Webster’s defines “smash cut” as… well, Webster’s doesn’t have “smash cut” in it. The first suggestion it lists in lieu of “smash cut” is “Siamese cat,” but that’s just silly. Naturally, Google has a definition: “A smash cut is a technique in film and other moving visual media where one scene abruptly cuts to another without transition, usually meant to startle the audience.” Which isn’t so silly. Because Hollywood is going through an abrupt change that, rather than startling the audience, seems to be scaring the bejebus out of the movie studios and TV networks. This probably isn’t news to you, but digital technology, which now runs the gamut from production to distribution, has revolutionized the film and TV industry (just as it upended the music business earlier). Used to be that you needed a battery of refrigerator-sized movie cameras, miles of celluloid film, hanger-sized sound stages, and battalions of crew members to shoot a movie, along with editing suites with bulky equipment that would literally cut and splice together reels of film. And then, you needed to make thousands of physical copies of these big reels of film and ship them all over the country simultaneously for opening weekend. And you had to spend tens of millions in TV advertising to get the word out and butts in the seats. Now? You can shoot an entire movie with a handheld HD videocamera and a few hard drives that could all fit inside one suitcase. You can edit the whole thing with nothing but a laptop. You can distribute your finished product to hundreds of millions of potential customers with literally the touch of a trackpad button and a WiFi connection. And you can market the whole thing for free with a Twitter account and Facebook page. Of course, there’s no guarantee you will have the same level of viewership or gross income that the studio movie will garner. But the playing field is more level than it has ever been before. Of all of these changes — the lowering of barriers on production, post-production, marketing, and distribution — the most radical is distribution. The studios were the ultimate gatekeepers on what movies were shown in theaters and sold in video-stores (remember those?), what songs played on the radio, what shows got on TV. But while they continued to zealously patrol those gates, the walls around those gates have been crumbling. Gil Scot-Heron was right, in a way — the (digital) revolution will not be televised. Rather, it will be blogged, podcasted, YouTubed, Tweeted, Vimeo’ed, Pandora’ed, Amazon Primed, and Netflix streamed. Studios can only stand by (like record-company executives before them) as their business models go the way of the dinosaur. While the studio system certainly had its advantages and its triumphs, both artistic and financial, it was often hostile to those who didn’t share their paternalistic, coastal-elite point of view. Having connections –familial, political, or school ties — were crucial to breaking in. This fostered a group-think mentality, while those with other perspectives were largely locked out. As Hollywood’s monopoly on the means of distribution fades, other points of view will break through as people outside the system begin to create. Smash Cut is a group blog that seeks to liberate our culture from Hollywood’s stale, hidebound world view, encouraging more diverse voices and views. But likely more often than not, we will simply write silly posts and capsule movie reviews, pointing you to the things we like (or warning you off things that we don’t like). We want to hear from you, so we welcome comments. We want this to be a conversation. We will often disagree with each other — which is good, because as I said, we want to see/hear a diversity of ideas and views. You will not find a lot of groupthink here. In fact, we are all in firm agreement to avoid groupthink. Like a Paranormal Activity movie, change is scary but simultaneously thrilling. The changes underway in the Hollywood system provide tremendous opportunity to those who felt cut out of the old-boys-network because they weren’t willing to surrender their independence of thought. Fresh new voices are emerging, and there’s no rule that says they must parrot the same tired Hollywood point of view. We for one can’t wait to hear what they have to say. And this blog gives us a chance to throw in our own two bitcoins from time to time. ]]>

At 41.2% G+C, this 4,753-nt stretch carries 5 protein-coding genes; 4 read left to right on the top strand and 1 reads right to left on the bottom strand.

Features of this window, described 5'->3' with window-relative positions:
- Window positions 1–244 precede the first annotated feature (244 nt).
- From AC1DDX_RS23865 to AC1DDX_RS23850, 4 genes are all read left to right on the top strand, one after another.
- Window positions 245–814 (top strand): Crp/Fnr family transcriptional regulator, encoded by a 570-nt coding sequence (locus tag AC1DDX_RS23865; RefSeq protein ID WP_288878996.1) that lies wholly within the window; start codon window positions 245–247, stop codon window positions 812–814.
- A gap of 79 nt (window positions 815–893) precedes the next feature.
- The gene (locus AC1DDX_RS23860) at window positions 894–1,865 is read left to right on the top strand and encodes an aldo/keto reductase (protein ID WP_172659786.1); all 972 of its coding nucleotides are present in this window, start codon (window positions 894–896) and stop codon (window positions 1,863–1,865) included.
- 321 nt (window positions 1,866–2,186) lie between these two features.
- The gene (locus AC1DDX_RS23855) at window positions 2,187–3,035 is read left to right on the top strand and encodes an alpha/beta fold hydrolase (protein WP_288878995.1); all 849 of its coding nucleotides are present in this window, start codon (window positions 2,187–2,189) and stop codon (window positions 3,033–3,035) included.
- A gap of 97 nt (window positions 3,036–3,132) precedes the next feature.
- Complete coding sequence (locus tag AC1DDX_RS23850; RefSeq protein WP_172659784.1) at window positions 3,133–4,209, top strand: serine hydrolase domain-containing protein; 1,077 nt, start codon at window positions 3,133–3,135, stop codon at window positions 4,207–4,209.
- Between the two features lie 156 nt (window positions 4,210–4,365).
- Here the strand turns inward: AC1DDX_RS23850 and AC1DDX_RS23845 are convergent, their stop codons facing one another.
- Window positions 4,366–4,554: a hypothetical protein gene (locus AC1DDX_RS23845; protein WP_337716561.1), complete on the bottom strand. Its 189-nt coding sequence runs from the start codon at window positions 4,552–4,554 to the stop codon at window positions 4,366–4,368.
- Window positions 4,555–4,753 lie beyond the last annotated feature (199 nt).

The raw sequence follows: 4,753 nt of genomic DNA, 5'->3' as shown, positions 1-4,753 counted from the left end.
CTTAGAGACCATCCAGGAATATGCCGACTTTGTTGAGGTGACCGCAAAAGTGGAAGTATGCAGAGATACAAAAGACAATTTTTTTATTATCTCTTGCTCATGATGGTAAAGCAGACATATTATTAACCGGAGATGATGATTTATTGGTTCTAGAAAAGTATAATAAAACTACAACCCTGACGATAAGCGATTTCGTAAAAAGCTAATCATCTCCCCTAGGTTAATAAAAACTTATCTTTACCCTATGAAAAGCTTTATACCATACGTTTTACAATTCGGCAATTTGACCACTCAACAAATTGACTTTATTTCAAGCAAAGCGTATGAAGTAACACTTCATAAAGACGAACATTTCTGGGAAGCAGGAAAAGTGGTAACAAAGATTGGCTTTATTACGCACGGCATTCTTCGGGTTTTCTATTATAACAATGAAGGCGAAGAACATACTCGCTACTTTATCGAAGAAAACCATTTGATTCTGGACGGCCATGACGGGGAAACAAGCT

- Chinatown – Dissecting the ScreenplayIn Featured Story, Nonfiction, ReadIn what a lesser film would treat as a forgettably functional, utilitarian scene in service of the next story beat, Towne infuses with situational humor, interpersonal politics, colorful character beats and mundane yet identifiable and immediately relatable stakes--on top of a stirring cornerstone revelation.
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